Queen Elizabeth's State Funeral Outdid Churchill's In One Major Way

Britain's state funerals tend to be large, impressive affairs. Although usually associated with the monarchy, state funerals can also be organized to honor "people of national significance" and high-ranking public figures. Isaac Newton had a state funeral in 1727, and so did Queen Elizabeth II's father, George VI (via The Week UK).

Prince Philip, who died in April 2021, would've been entitled to a state funeral but he had requested a simpler, more private ceremonial royal funeral instead. Because of the COVID-19 pandemic, his funeral ended up being even smaller than expected, with only 30 people attending (per Insider). Since Prince Philip didn't have a state funeral, the September 19, 2022, funeral of Queen Elizabeth II was the first state funeral since Winston Churchill received one in 1965, according to "PBS NewsHour."

At the time, Churchill's funeral was a massive event. It lasted three days and attracted over 300,000 people wanting to pay their respects, with more than 350 million watching the events unfold through their TVs. It was hailed as "the last time that London would be the capital of the world" by the press and because it was held at St. Paul's Cathedral, it had over 3,000 attendees (via The Washington Post). It was an event of gigantic proportions that attracted presidents and monarchs from around the world and many thought could never be topped.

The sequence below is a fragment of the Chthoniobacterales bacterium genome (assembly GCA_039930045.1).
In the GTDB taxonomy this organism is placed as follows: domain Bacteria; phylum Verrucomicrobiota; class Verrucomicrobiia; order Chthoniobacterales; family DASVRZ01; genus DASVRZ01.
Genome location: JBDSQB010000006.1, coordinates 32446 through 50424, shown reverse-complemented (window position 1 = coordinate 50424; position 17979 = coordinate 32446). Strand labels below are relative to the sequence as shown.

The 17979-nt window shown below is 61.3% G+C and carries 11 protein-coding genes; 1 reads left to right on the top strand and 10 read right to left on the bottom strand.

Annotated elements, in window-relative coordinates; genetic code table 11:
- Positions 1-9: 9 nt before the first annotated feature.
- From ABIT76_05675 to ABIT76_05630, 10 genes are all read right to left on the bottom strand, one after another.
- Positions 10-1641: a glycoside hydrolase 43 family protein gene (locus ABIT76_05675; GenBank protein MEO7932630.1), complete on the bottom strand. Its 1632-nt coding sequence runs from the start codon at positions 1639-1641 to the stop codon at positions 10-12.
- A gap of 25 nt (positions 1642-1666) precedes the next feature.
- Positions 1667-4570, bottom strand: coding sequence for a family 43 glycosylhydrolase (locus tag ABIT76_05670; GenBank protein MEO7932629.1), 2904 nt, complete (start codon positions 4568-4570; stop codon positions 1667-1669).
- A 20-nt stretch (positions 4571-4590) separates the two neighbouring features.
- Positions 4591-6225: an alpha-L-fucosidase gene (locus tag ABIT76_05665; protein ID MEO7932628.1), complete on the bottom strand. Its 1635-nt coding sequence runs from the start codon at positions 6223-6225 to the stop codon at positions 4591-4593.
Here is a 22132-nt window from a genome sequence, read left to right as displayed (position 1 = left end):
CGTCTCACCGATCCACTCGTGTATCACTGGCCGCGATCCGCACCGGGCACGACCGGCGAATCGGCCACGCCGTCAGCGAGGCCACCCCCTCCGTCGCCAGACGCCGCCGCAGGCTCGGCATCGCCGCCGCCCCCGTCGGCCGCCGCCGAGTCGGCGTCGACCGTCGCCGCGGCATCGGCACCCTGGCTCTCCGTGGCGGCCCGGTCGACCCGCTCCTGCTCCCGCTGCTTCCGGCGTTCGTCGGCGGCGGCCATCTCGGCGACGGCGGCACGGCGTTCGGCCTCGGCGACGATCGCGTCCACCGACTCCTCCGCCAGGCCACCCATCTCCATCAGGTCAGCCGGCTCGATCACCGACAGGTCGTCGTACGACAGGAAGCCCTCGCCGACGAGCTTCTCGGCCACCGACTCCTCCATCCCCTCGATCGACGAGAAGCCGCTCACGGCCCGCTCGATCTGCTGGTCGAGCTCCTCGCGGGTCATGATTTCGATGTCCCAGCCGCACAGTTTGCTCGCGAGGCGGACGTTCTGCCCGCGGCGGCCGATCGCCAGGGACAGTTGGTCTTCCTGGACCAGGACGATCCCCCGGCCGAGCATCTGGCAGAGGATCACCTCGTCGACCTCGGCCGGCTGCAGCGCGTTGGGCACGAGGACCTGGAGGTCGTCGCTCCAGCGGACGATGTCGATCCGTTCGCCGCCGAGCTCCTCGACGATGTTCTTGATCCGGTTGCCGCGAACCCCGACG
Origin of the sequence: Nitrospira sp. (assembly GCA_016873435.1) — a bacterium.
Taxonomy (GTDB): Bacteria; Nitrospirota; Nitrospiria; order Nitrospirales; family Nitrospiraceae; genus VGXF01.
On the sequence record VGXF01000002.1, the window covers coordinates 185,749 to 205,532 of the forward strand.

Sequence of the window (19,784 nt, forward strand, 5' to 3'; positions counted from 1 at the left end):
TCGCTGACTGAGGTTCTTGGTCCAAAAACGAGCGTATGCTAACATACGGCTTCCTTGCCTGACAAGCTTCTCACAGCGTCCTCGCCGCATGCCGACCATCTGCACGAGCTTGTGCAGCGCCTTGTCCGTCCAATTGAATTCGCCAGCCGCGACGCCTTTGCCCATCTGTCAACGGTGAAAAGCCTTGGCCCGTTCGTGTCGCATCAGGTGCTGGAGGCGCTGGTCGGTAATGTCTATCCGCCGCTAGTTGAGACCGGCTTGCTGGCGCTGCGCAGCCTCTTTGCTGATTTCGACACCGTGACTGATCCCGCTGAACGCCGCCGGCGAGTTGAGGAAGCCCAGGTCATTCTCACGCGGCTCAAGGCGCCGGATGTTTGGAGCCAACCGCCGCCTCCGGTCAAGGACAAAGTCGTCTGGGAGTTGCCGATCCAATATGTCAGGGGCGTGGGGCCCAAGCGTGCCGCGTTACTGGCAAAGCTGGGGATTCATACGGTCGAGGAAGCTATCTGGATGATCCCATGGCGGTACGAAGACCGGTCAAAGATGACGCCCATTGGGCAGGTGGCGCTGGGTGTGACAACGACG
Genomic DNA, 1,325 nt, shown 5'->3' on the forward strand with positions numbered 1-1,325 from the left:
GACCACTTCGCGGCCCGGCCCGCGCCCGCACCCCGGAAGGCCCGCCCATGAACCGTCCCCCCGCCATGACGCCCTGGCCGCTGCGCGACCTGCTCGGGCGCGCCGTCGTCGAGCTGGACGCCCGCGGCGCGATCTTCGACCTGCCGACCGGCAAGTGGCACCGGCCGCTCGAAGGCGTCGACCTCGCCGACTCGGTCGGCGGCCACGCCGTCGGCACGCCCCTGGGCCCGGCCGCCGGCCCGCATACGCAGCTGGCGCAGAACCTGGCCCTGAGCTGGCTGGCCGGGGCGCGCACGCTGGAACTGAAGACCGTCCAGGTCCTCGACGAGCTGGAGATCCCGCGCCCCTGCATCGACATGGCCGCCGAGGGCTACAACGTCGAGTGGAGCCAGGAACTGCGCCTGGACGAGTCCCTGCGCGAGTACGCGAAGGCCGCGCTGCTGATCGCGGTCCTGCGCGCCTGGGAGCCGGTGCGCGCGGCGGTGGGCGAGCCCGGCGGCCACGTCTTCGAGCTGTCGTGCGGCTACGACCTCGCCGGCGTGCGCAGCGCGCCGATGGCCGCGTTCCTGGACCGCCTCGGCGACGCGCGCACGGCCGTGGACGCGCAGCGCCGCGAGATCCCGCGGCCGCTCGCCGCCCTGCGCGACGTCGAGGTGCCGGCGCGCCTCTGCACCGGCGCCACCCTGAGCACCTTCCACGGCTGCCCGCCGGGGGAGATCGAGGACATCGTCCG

Queen Elizabeth II's funeral broke all records

For anybody watching Queen Elizabeth II's funeral on September 19, 2022, there's no doubt that her majesty's send-off was bigger than Winston Churchill's. It wasn't only the majestic preparations and the large royal family gathering to pay their respects – the number of mourners watching the queen's farewell was truly astonishing.

It's no surprise perhaps that, because of this, Churchill's funeral required a police force of "just" about 1,000 officers to watch the streets, while the queen's funeral engaged over 10,000 officers, drones, and even snipers on rooftops (via The Washington Post).

While there's no final count yet as to how many people waited in line to see the queen lying in state prior to the funeral, the queue was so long that at one point, it reached a waiting time of over 24 hours (via BBC News). Millions more who couldn't make it watched from home. Churchill's final funeral procession saw about 1 million people take to the streets to watch the parade – the queen attracted at least double that number.

In an era of live streaming, internet, and satellite television, it's hard to estimate how many people tuned in to watch the queen's state funeral. While numbers as unlikely as 4 billion have been mentioned, there's no doubt that her funeral broke global viewership records and attracted a lot more than the very impressive 350 million that Churchill's funeral commanded. When official counts are finally announced, we might end up with bigger numbers than expected.